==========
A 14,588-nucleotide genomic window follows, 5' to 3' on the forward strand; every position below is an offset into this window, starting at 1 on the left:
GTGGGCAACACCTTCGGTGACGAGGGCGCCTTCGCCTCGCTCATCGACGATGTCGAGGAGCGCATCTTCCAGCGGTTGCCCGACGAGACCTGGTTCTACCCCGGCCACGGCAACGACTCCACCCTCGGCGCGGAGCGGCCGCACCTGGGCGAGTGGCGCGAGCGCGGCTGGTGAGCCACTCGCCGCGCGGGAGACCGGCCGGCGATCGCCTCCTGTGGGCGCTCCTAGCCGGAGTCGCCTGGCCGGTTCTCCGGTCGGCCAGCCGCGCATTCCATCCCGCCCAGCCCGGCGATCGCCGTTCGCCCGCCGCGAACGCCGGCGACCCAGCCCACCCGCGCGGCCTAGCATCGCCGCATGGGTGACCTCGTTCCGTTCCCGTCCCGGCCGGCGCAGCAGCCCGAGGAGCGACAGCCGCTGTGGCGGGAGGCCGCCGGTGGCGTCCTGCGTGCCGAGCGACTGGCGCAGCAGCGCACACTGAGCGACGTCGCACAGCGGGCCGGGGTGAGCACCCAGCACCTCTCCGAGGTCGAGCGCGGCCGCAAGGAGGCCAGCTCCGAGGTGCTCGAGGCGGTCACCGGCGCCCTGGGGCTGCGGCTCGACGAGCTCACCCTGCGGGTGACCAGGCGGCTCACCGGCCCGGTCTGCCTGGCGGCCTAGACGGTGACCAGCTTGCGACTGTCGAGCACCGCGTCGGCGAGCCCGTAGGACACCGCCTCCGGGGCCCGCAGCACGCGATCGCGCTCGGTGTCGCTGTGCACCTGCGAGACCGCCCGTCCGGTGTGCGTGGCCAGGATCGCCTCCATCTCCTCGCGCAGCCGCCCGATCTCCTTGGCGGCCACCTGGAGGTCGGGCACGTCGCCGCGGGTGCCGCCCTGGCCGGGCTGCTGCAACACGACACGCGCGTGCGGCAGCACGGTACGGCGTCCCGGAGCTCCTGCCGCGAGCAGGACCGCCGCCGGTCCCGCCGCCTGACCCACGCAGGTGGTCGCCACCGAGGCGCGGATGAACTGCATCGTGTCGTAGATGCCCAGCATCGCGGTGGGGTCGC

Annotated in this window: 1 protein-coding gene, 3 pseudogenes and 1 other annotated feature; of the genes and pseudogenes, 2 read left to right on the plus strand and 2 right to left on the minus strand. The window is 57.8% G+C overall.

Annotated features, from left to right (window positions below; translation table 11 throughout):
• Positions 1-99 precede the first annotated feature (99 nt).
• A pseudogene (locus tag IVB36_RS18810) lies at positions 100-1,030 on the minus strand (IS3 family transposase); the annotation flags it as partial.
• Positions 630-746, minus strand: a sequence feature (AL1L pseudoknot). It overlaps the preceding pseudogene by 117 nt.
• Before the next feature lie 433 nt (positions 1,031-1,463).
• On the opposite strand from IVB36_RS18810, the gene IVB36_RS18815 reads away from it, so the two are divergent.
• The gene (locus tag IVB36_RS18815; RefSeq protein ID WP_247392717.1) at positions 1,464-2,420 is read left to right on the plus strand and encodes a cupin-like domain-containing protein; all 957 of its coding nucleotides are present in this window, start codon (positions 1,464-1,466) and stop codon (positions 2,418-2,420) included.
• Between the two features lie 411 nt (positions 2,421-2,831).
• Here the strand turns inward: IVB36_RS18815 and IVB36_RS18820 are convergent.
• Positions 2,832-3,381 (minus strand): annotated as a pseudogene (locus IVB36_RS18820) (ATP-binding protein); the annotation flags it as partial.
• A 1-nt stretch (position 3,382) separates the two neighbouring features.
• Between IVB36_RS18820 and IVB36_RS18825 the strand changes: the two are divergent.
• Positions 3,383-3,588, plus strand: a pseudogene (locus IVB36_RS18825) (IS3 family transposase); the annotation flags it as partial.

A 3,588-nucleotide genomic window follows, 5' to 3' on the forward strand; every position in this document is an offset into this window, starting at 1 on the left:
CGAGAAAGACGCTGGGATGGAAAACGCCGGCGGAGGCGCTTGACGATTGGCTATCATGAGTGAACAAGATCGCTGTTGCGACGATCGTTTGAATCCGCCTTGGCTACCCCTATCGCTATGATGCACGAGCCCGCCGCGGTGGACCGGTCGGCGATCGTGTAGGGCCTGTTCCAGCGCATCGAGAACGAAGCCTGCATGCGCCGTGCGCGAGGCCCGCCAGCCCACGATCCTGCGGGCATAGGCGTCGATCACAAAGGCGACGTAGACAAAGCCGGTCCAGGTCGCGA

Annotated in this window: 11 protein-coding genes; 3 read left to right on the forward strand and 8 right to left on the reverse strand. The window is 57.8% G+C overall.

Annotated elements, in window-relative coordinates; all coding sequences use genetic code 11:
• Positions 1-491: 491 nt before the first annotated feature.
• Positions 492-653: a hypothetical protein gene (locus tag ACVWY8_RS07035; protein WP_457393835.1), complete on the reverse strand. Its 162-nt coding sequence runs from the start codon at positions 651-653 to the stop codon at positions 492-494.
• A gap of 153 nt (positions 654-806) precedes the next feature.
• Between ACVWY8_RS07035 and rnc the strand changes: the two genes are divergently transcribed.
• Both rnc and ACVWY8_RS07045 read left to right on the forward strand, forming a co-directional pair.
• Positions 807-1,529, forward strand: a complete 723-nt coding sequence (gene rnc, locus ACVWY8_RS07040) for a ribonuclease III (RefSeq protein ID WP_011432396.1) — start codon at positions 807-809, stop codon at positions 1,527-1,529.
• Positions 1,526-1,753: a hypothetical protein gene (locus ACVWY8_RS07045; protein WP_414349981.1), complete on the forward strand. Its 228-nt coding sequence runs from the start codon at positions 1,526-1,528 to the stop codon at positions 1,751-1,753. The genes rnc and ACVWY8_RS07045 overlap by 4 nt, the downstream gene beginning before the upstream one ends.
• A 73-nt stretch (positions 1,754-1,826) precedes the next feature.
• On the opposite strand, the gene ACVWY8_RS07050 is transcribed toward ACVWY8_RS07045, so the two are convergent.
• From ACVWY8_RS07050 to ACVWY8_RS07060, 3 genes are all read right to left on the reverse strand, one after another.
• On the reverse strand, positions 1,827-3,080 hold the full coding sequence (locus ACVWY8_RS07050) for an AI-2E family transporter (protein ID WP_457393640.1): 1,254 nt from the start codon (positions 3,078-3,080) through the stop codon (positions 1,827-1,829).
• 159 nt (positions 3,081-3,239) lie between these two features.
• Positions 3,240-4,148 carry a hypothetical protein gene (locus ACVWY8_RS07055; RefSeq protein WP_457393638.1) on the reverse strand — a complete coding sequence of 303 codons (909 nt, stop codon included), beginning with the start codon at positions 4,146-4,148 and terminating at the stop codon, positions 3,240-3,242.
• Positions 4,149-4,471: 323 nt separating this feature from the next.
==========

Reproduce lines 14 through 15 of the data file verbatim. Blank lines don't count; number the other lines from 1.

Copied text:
• A 1-nt stretch (position 3,382) separates the two neighbouring features.
• Between IVB36_RS18820 and IVB36_RS18825 the strand changes: the two are divergent.